Borders and the Humanitarian Crisis

The humanitarian crisis that is occurring, of children who emigrate from Central America, pass through Mexico and remain in legal limbo in the United States or get deported, has become a serious political problem. It’s happened before, but never on such a scale and with such an impact as it’s having now. For several days it’s been the main topic in U.S. news. It’s given Republicans the chance to reclaim power with their border policies. It’s provoked protests among those living around the border and compassion among charity organizations. It’s put President Obama on the defensive, trying to look like a strong humanitarian, but it simply isn’t working. To avoid conservatives’ blows and leave them with the bill, Obama has asked Congress for additional resources. His position has reignited criticisms of a lack of leadership. Some see the problem as an issue of national security, while others look at it as more of a humanitarian crisis. Either way, what’s missing is an integrated response, something Mexico could help with.

There doesn’t exist any one answer. Modifying former President Bush’s decree of further tightening the border wouldn’t solve anything. Close the border even more, when in the last few years there have been more deportations than ever? Asking Congress for more funding to help the children wouldn’t work. Nor would pressuring the Mexican government to close its southern border.

What needs to change is the focus. It needs to happen at this time of surprise, doubt and frustration. It needs to happen now when U.S. counter-insurgency strategies in Iraq and Syria are shown to be severely limited, now when the situation in the Middle East is again in shambles due to the rise in violence between Hamas and the Israeli government, and when terrorism is reviving fears in the U.S. and forcing it to take new security measures in its airports. It’s clear that police and military-based solutions, though they may provide a quick fix, are simply not enough and can even prove to be counterproductive.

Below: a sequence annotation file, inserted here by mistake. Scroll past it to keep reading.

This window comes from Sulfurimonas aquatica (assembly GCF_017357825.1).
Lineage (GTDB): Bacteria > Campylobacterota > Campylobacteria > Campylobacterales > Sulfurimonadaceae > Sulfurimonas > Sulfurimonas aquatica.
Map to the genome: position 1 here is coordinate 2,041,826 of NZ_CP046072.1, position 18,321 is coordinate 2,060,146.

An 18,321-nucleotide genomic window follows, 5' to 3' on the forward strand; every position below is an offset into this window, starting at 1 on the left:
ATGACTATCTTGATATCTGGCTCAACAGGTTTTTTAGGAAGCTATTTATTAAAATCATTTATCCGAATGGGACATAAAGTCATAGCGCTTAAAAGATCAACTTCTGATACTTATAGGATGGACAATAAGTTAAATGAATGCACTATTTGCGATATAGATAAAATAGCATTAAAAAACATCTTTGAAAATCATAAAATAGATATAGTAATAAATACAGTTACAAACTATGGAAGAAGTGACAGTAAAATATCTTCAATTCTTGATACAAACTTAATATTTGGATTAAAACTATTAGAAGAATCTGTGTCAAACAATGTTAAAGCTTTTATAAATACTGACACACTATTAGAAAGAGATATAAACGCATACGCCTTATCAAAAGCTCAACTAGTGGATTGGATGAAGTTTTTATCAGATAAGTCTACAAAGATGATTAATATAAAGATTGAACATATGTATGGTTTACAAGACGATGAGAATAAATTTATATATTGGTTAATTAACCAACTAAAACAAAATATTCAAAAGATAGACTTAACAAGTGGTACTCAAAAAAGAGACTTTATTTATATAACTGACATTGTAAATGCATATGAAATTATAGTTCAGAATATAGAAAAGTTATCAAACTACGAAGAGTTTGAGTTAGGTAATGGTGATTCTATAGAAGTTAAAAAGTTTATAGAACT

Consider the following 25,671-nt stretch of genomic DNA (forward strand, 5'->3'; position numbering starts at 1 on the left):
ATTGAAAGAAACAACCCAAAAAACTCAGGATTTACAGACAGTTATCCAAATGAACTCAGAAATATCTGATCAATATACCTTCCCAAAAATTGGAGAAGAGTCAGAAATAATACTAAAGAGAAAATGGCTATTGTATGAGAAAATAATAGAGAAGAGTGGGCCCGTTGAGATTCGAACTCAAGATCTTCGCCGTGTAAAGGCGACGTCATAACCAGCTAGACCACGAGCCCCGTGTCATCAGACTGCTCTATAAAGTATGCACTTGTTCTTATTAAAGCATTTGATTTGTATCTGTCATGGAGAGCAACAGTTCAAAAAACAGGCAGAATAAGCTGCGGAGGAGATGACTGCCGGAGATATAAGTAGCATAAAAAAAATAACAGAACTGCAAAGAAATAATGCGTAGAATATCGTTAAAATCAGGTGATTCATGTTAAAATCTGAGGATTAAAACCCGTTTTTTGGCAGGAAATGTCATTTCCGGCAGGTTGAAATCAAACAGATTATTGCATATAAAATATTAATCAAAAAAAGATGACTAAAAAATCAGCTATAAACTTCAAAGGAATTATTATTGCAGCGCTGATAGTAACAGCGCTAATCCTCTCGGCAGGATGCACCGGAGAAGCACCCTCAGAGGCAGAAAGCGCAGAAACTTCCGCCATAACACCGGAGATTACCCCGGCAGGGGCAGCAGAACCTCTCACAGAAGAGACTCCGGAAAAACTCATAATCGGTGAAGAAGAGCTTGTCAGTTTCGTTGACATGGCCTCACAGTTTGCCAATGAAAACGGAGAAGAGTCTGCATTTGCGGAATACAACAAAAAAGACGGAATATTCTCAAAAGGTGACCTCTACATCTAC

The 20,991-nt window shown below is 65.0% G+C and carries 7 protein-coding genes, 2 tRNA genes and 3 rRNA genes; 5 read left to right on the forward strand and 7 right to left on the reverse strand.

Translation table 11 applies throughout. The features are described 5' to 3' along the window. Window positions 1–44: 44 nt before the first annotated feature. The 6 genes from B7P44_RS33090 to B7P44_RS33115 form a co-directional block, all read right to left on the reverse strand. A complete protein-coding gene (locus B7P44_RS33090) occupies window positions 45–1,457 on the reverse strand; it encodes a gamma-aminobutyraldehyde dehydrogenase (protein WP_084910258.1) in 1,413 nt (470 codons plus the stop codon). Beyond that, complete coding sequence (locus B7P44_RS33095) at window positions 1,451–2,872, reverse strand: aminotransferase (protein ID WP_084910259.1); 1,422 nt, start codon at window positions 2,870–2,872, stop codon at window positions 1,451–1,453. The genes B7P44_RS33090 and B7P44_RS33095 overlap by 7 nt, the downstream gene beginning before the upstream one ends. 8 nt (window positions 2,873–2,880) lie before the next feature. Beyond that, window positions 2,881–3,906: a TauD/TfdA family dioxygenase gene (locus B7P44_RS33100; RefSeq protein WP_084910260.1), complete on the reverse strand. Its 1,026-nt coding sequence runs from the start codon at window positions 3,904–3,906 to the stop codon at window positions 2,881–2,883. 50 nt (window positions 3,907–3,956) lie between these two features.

We ought to ask ourselves about the true level of desperation the parents of these children from Honduras and Guatemala face, knowing the risks they run in sending their children to the U.S. What risks must they face in their countries, what complete lack of opportunities leads them to such an extreme decision?

A different kind of political focus is necessary. Conditions inside the United States are not favorable. The recovery of its economy is still weak. The political polarization of the government has reached extreme levels. Any form of bipartisan cooperation has become almost impossible. Still, this crisis has garnered so much attention that there exists a small window of opportunity for a political initiative. Mexico could be part of a new, integral initiative if we just took some action. Instead of focusing on controlling the situation through force, the focus should be on consolidating democratic institutions, the development and rights of our neighbors to the south and regional cooperation to achieve a humanitarian policy for the migrants.

In the wake of this humanitarian crisis and pressure from the United States, Mexico cannot limit itself to complying with the same old orders from the empire, playing the role of the ostrich hiding its head, pretending there’s nothing happening. The increased pressure from public opinion in the U.S. opens the door for a change in focus, for a democratic, political initiative. Mexico should take advantage of it.

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About Tristan Franz 93 Articles
Tristan is a teacher, writer, traveler and translator from Brooklyn, New York.

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